Let’s Talk Emergency Preparedness. Are You Prepared for a Natural Disaster?

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Living on my own after college, I didn’t give much thought to emergency preparedness. I was focused on making enough money to pay my rent, pay my other bills, and keep myself fed. Lately, though, it seems impossible to avoid thinking about natural disasters.

Hurricanes, floods, tornados and earthquakes seem to happen somewhere in the world almost every day, and the news is full of stories about how many homes have been destroyed and how many people have been affected. When I first moved to Los Angeles, I was very conscious of the fact that earthquakes (even just little ones) happen here on a regular basis. I stocked up on bottled water in an attempt to prepare for the “big one”—and then I never gave emergency preparation much more thought.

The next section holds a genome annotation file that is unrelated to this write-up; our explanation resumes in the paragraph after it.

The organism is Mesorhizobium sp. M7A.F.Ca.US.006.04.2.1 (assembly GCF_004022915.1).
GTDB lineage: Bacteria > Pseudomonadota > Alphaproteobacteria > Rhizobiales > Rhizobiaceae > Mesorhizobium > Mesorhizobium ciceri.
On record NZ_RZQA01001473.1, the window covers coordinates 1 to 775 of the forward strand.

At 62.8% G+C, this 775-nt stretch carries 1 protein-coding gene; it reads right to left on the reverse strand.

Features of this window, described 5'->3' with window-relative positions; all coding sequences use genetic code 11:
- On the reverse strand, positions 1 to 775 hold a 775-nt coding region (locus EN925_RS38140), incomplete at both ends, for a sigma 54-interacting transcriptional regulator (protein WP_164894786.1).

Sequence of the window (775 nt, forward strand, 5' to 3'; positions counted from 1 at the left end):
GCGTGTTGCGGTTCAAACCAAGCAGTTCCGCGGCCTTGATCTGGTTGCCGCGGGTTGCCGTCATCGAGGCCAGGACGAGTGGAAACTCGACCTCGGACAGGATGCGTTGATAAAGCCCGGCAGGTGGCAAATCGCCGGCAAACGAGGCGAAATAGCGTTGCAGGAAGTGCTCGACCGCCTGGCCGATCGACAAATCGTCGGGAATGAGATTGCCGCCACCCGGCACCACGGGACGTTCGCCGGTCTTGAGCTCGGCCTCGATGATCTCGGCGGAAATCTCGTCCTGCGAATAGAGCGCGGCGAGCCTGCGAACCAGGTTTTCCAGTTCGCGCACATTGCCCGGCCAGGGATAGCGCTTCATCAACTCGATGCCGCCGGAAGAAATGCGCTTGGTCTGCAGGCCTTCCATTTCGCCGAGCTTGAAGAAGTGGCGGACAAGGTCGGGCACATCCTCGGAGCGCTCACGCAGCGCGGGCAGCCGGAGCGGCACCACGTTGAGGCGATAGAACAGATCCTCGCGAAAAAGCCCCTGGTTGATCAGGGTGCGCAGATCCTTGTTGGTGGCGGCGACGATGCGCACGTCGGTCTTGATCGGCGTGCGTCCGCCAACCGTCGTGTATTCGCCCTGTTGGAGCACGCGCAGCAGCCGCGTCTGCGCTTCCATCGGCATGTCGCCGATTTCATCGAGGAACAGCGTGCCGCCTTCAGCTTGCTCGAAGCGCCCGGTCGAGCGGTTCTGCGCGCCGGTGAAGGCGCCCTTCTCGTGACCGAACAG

After all the natural disasters recently, I started wondering, is that old bottled water still drinkable? I took it out and realized it’s stamped with an expiration date that passed five years ago. Then I did some Googling. According to the Minnesota Department of Health, the FDA considers unopened bottled water to have an indefinite shelf life, but it can pick up tastes and odors over time. In other words, it’s probably still fine to drink in an emergency, but it might not taste fresh.